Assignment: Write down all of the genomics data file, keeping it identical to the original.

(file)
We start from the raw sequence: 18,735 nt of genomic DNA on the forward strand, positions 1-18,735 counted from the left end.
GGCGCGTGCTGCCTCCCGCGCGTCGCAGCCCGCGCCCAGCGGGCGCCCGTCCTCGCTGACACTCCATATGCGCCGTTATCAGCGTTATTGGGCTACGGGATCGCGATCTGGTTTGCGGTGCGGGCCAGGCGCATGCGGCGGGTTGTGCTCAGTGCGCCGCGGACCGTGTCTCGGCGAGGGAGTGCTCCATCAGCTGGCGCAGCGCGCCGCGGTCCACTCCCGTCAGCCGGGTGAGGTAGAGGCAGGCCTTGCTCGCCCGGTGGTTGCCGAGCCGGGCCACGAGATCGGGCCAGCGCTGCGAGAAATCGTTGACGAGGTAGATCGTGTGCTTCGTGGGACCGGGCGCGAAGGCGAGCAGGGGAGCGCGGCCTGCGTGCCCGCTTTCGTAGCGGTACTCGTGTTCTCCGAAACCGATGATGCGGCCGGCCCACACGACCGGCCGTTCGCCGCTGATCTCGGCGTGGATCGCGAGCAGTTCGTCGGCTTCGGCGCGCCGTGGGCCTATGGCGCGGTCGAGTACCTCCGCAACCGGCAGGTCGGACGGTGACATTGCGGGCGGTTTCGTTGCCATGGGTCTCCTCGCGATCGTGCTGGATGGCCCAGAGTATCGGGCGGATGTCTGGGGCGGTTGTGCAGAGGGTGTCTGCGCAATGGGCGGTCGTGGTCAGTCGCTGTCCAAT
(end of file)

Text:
We start from the raw sequence: 18,735 nt of genomic DNA on the forward strand, positions 1-18,735 counted from the left end.
GGCGCGTGCTGCCTCCCGCGCGTCGCAGCCCGCGCCCAGCGGGCGCCCGTCCTCGCTGACACTCCATATGCGCCGTTATCAGCGTTATTGGGCTACGGGATCGCGATCTGGTTTGCGGTGCGGGCCAGGCGCATGCGGCGGGTTGTGCTCAGTGCGCCGCGGACCGTGTCTCGGCGAGGGAGTGCTCCATCAGCTGGCGCAGCGCGCCGCGGTCCACTCCCGTCAGCCGGGTGAGGTAGAGGCAGGCCTTGCTCGCCCGGTGGTTGCCGAGCCGGGCCACGAGATCGGGCCAGCGCTGCGAGAAATCGTTGACGAGGTAGATCGTGTGCTTCGTGGGACCGGGCGCGAAGGCGAGCAGGGGAGCGCGGCCTGCGTGCCCGCTTTCGTAGCGGTACTCGTGTTCTCCGAAACCGATGATGCGGCCGGCCCACACGACCGGCCGTTCGCCGCTGATCTCGGCGTGGATCGCGAGCAGTTCGTCGGCTTCGGCGCGCCGTGGGCCTATGGCGCGGTCGAGTACCTCCGCAACCGGCAGGTCGGACGGTGACATTGCGGGCGGTTTCGTTGCCATGGGTCTCCTCGCGATCGTGCTGGATGGCCCAGAGTATCGGGCGGATGTCTGGGGCGGTTGTGCAGAGGGTGTCTGCGCAATGGGCGGTCGTGGTCAGTCGCTGTCCAAT